Washington’s consensus on China rarely unites US lawmakers, research finds
- Both Democrats and Republicans view Beijing as a threat, but often weaponise their stance to blast rivals for not being tough enough on China, an analysis shows
- China is a ‘potent tool in the Congressional repertoire, and members of Congress are eager to wield it in domestic disputes’, report says
“It’s us versus China,” Representative Tim Ryan, Democrat of Ohio, posted on Twitter in March. A minute-long montage of his speeches, part of his Senate campaign, accompanied the tweet.
“China’s winning and workers are losing,” he warns a group of listeners, all wearing blue-collar uniforms.
The messaging didn’t go down well with some of his Democratic colleagues, who criticised him for “inciting hate and spreading fear”. Yet Ryan held his ground.
His reward? A sweeping primary victory in May, scooping up 70 per cent of the vote, and the Democratic nomination for the general election this November.
Ryan is part of a growing group of US congressmen, from across the political spectrum, who are joining the anti-China chorus, but a recent study signals that while they may make local gains, they fail to translate that unanimity into unity.
The China Data Lab at the University of California at San Diego’s School of Global Policy and Strategy studied Twitter posts by members of US Congress from April 2019 to July 2021, finding that 10,939 tweets pertained to China.
The lab conducted a four-part study on who in the US Congress tweets about China; what do they tweet about China; how does Congress feel about China generally; and where does Congress come together on China.
The research found that the number of Republican members of Congress posting on Twitter about China increased to 90 per cent, from 75 per cent, between 2019 and 2020 – and that 71 per cent of Democrats had, too.
It indicated that Democrats and Republicans connect on issues like human rights, Hong Kong, Taiwan, cybersecurity and technology, viewing China as a threat to the United States.
Among other China-related issues, Republicans raised topics like research, education and intellectual property more. “Democrats instead seemed to focus on the trade war” and the World Trade Organization, the report found, posting more about then-president Donald Trump.
Despite divergence on some issues, the attitude toward China has remained consistently negative since Trump started the trade war in 2018 – so low, the report found, that subsequent controversies couldn’t make them worse.
“Since then, negative sentiment seemed to have hardened in Congressional views of China, such that neither the outbreak of protests in Hong Kong nor a pandemic raging across the world was sufficient to cause a further fall in sentiment,” the report said.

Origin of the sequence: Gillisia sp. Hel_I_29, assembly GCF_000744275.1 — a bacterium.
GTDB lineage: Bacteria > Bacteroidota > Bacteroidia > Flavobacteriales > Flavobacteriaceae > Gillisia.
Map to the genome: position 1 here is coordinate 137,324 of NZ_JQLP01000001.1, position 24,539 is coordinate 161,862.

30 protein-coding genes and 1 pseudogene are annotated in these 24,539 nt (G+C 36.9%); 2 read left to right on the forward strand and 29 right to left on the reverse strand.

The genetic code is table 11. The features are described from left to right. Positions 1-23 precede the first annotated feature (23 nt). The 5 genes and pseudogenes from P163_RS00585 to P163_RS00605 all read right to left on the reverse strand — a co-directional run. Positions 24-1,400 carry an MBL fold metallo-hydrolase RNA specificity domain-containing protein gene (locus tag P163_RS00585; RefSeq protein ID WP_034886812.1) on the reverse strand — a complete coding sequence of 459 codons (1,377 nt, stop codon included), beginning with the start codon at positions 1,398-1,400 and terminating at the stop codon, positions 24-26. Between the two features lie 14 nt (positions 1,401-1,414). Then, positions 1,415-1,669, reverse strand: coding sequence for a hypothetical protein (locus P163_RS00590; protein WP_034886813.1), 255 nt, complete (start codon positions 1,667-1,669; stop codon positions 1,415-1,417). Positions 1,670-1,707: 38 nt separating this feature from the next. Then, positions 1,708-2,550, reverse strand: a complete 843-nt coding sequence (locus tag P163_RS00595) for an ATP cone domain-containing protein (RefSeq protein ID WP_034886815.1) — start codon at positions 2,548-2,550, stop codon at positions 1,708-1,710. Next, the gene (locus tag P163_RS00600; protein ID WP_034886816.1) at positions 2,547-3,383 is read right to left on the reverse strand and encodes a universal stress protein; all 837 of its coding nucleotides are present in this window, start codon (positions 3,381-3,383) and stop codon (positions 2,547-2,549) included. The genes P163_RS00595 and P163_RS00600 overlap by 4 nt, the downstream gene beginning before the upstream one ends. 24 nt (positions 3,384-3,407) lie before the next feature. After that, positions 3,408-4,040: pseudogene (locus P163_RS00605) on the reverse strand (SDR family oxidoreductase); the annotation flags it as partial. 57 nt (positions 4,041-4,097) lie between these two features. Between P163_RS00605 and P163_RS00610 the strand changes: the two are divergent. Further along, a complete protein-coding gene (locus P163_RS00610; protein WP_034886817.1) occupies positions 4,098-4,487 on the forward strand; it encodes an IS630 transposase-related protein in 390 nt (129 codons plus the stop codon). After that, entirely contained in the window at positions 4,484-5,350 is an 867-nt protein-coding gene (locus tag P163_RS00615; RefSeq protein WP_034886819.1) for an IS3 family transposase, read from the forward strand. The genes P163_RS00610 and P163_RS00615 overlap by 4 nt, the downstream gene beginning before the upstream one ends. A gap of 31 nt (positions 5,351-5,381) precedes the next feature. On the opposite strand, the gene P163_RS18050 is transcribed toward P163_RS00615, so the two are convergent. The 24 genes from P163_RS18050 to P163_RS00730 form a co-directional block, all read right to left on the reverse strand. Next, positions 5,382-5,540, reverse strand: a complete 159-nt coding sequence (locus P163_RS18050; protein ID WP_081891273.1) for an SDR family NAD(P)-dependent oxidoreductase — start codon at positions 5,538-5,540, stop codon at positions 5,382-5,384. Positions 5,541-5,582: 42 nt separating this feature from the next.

But this mutual loathing of China – often said to be a rare source of bipartisanship in Washington – does not culminate in Congressional unity, the research found.
Instead, even after Joe Biden took over as US president, “American politicians across the political spectrum regularly use China to attack their domestic opponents.
“Here, China appears as an issue of political football by the opposing parties. Since the start of the Biden administration, Republicans have played the ‘China card’ in a manner similar to Democrats who focused on criticising Trump’s policies,” the report said.
Overall, the study found, China is a “potent tool in the Congressional repertoire, and members of Congress are eager to wield it in domestic disputes.”
A lack of unity does not prevent a flurry of China-related bills in Congress.
In an interview with SupChina, a New-York based China-focused publication, Rory Murphy, vice-president of government affairs for the US-China Business Council, quoted figures from the organisation’s Congressional Legislative Tracker.
“From 2001 to 2017, there was a lot of consistency in the types of bills, the number of bills related to China that were introduced – around 200, 250 per year, give or take.
“Last Congress – that went from 2019 to 2020 – the number of China-related measures was 639”, he said.
Data from Govtrack, which tracks the status of legislation in US Congress, shows that 356 China-related bills in the last Congress term. For this term so far, 335 bills have been introduced.
Major China-related bills now pending include the CHIPS Act that aims to establish investments and incentives for semiconductor manufacturers in the US, and the National Critical Capabilities Act aimed at creating a vetting process for outbound foreign investment.
The Chinese embassy in Washington criticised the Congress and its pending legislation for “severely distorting facts and portraying China as a threat.”
“We hope that the US will correct its mindset, view China’s development in a rational manner, respect the legitimate right of the Chinese people to development, and play a constructive role in the sound and steady development of China-US relations,” embassy spokesman Liu Pengyu said.
Beside politics, Murphy said that the “arms race of policies” creates a lot of uncertainties for the business community.
“From a business perspective, there’s a constant political risk, reputational risk doing business. There’s an increase of interest, it seems, among lawmakers of both parties, but I’d say probably more so Republicans to call out companies, call out institutions on issues related to China.”